July 1, 2013, YARNELL, Ariz. -- 19 Prescott-based firefighters died Sunday afternoon fighting the lightning-sparked Yarnell Hill fire. May they all rest in peace. Prayers to their families.
Are these 19 deaths truly 'unimaginable' as Gov. Jan Brewer and others say? Probably not. This tragedy seems predictable, and avoidable.
I was professionally trained as a US wildland firefighter and resource advisor. I've long worked with fire policy and land conditions as an ecologist, conservationist and former state lawmaker (Ranking Member on House Natural Resources Committee). I've been on fires and watched fires in Arizona and the southwest for 20 years.
It seems likely that questionable decisions were made that lead to these deaths. A full independent investigation is essential to provide details so this never happens again.
Did fire bosses send the Granite Mountain Hotshots in to an area too dangerous where they shouldn't have been?
Have decades of full fire suppression, urban sprawl, livestock grazing, invasive plants, lack of defensible space around buildings, and other preventable factors lead to these deadly explosive fire conditions?
Are economic, political and insurance industry concerns too strong in wildland firefighting, leading to unsafe decisions to risk lives to try saving buildings that may not be salvageable?
Did fire bosses overlook predictable weather conditions during a bad
drought on a record hot day where monsoon storms and wind were starting
Wildlands firefighters are dedicated, brave professionals ready to risk their lives to save our lives, but after people are out of harms way should they be put at such risk to try to save buildings? No, especially if the property owners have done little to nothing to clear vegetation away from their buildings to create defensible space to allow a fire to safely pass by.
If a community is protected with defensible space then wildfires can mostly safely burn around the community, protecting lives and buildings. How much defensible space work was done around the communities affected by this fire? How many buildings burned had no defensible space? Were the firefighters killed trying to fight part of the fire threatening buildings without defensible space?
Too many politicians will praise these dead men without asking fire bosses tough questions about how and why they died and was it avoidable. Their timid, limited approach is an unintentional disrespect to these lost firefighters, and fails to learn from mistakes made so mistakes are not repeated to kill more in the future.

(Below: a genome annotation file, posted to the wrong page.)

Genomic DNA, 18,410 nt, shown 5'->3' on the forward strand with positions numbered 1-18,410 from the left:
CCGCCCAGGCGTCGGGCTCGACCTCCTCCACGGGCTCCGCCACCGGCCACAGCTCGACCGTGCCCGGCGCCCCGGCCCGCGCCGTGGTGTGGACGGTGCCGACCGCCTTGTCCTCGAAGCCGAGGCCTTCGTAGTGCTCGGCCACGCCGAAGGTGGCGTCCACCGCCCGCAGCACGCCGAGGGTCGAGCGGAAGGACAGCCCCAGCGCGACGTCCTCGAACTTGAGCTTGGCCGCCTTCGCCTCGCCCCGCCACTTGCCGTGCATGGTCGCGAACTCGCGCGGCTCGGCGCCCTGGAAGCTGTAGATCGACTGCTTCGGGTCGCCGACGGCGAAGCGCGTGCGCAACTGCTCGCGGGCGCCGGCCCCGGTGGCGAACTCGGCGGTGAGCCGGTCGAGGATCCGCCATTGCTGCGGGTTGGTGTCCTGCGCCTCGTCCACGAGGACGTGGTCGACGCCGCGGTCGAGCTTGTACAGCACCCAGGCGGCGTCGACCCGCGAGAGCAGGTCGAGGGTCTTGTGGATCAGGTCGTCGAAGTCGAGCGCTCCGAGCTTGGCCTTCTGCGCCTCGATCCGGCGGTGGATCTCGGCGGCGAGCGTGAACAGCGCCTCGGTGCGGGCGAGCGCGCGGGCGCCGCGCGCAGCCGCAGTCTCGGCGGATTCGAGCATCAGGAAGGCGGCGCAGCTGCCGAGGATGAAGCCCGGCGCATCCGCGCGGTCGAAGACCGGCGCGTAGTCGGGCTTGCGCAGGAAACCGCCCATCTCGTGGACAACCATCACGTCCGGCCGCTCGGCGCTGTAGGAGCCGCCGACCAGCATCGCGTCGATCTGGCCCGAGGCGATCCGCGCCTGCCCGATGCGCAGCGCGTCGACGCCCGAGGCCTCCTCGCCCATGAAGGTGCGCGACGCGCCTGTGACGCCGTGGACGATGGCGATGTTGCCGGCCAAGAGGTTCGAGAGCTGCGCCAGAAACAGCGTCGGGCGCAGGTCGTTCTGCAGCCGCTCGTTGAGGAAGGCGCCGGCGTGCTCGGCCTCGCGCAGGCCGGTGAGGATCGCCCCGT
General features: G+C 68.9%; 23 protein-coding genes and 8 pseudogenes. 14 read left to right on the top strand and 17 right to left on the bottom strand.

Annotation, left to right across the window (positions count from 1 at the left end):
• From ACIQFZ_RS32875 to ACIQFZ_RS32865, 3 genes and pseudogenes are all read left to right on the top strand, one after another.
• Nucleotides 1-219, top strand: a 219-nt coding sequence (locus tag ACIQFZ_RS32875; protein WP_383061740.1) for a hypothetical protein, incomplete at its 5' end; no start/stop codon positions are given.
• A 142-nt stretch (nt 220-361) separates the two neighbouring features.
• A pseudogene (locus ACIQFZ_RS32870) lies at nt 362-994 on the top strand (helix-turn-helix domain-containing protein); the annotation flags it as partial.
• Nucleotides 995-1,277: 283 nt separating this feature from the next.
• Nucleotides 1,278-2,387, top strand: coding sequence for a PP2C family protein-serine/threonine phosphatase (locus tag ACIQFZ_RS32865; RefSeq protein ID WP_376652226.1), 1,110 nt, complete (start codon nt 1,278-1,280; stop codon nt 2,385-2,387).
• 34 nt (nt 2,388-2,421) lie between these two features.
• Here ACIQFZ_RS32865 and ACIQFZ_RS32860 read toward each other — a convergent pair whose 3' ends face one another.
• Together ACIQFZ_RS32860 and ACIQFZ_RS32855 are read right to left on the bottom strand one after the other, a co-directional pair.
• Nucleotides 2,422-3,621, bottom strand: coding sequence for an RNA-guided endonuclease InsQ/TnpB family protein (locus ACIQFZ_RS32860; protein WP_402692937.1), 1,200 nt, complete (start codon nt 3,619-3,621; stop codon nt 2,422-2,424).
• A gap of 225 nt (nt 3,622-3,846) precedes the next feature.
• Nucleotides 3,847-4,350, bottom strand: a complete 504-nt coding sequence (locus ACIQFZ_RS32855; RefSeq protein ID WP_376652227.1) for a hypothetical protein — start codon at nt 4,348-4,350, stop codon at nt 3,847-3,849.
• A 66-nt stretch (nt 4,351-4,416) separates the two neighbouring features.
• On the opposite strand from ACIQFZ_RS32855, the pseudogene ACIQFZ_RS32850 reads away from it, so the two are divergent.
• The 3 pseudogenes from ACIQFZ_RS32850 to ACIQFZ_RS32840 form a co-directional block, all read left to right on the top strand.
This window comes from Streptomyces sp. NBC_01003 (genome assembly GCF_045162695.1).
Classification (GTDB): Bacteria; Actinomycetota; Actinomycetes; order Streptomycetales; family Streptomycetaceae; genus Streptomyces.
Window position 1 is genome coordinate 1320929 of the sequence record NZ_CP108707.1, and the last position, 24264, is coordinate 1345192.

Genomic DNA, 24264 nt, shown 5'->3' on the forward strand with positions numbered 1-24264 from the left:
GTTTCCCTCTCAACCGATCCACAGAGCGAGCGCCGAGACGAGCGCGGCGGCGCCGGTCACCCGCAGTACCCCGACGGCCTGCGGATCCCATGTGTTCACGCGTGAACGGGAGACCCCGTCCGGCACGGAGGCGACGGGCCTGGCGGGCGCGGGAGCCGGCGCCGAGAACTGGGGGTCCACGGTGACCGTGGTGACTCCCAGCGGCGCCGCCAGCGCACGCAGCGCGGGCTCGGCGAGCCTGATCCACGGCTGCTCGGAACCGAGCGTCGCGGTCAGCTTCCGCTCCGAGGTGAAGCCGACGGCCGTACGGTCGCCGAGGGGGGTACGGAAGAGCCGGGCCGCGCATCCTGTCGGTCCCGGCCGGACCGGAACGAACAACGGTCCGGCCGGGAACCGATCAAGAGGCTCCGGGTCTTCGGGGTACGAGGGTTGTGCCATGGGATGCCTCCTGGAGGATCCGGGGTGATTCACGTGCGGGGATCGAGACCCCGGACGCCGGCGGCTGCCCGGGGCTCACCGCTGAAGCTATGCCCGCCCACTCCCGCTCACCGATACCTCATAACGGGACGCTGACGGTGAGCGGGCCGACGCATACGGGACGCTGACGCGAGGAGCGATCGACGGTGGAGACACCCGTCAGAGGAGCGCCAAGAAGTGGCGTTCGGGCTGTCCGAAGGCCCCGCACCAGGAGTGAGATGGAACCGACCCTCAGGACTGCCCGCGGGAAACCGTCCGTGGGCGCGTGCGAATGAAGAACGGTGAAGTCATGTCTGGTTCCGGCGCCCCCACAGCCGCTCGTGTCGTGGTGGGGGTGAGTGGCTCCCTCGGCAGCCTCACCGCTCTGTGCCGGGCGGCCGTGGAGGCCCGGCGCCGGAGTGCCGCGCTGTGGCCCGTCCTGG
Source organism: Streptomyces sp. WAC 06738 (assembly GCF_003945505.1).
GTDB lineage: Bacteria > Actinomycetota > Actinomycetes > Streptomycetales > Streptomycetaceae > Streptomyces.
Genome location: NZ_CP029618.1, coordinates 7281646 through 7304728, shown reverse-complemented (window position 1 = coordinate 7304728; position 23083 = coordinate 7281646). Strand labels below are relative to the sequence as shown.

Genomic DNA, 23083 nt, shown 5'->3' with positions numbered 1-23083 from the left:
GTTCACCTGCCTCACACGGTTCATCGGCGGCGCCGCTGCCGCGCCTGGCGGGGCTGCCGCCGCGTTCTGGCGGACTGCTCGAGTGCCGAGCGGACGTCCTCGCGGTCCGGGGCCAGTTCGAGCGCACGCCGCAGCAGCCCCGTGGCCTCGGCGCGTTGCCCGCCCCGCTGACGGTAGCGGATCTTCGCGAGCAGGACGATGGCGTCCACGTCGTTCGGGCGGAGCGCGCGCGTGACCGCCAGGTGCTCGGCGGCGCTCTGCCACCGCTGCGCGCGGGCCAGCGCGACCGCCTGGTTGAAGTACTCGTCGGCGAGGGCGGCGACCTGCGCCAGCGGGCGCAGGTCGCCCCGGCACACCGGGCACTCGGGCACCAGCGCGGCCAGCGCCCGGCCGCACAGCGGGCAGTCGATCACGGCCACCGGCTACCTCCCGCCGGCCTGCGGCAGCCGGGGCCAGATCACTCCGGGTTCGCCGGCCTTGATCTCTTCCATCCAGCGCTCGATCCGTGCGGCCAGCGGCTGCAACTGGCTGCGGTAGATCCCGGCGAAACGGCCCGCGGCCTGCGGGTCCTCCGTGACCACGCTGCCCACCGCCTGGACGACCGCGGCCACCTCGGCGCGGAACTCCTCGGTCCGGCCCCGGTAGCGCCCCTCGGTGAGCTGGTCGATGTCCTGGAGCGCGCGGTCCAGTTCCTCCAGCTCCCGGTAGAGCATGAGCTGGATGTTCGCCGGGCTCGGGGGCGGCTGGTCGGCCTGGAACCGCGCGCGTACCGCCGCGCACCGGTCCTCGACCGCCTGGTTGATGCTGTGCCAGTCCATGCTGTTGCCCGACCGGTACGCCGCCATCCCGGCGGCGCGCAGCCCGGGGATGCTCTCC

Too often we fail to prepare and when wildfires hit we expect firefighters to save everything. It isn't wise or possible. Sadly, these 19 brave firefighters died trying to protect buildings. No life is worth a building that can be rebuilt, especially if the owner has been irresponsible by failing to clear flammable vegetation away from his buildings.
We should all work together to protect firefighters and everyone by restoring the land and creating more defensible buildings in wildfire areas. We must be willing to protect our communities and wildland firefighters, to 'fight fire with fire' and let natural-caused wildfires burn whenever feasible.
RIP Granite Mountain Hotshots who lost their lives: Ashcraft, Andrew - Age: 29 Caldwell, Robert - Age: 23 Carter, Travis - Age: 31 Deford, Dustin - Age: 24 MacKenzie, Christopher - Age: 30 Marsh, Eric - Age: 43 McKee, Grant - Age: 21 Misner, Sean - Age: 26 Norris, Scott - Age: 28 Parker, Wade - Age: 22 Percin, John - Age: 24 Rose, Anthony - Age: 23 Steed, Jesse - Age: 36 Thurston, Joe - Age: 32 Turbyfill, Travis - Age: 27 Warneke, William - Age: 25 Whitted, Clayton - Age: 28 Woyjeck, Kevin - Age: 21 Zuppiger, Garret - Age: 27
UPDATE, Dec 4: Yesterday Arizona Game & Fish Dept. managers confirmed the state recently killed two mountains lions suspected of preying on two of these reintroduced bighorns. The state is sticking to its position that they will kill any lion suspected of preying on just one bighorn, a strict standard many Arizonans view as excessive and too rigid, especially given AZGFD doesn't know or won't say how many lions may live in the Santa Catalina Mountains. Lack of clear, timely communications by AZGFD is a problem, as is lack of clear standards to justify killing lions. I, and many, still want the bighorns to make it in the Catalinas, but we are also justifiably concerned about 'zero tolerance' kills of mountain lions, lack of data on mountain lion numbers, and lack of clear limits on killing lions. It's a tough balance to find, if the state is truly aiming for balance, which is not clear. AZGFD is saying 'trust us', but the lack of detailed information and the state's historic anti-predator views and actions do not inspire trust or confidence in this situation. Let me know, AZGFD, if I may help.
Nov 19, TUCSON -- I was inspired to be part of the Nov 18 release of 31 wild desert bighorn sheep to the Santa Catalina Mountains, as Ecologist and Southwest Director of Public Employees for Environmental Responsibility (PEER). Bighorn were extirpated from this Arizona sky island range in the early 1990s due to poor habitat management. Monday's important action to restore iconic bighorns to the Catalinas was sparked by Aspen Fire benefits to habitat, dedicated conservation advocates and increasing public awareness and support. To survive and thrive, bighorn will need fire and careful recreation and habitat management by the US Forest Service - Coronado National Forest, Arizona Game & Fish Dept., Arizona State Parks and others. See videos below, both by Daniel R. Patterson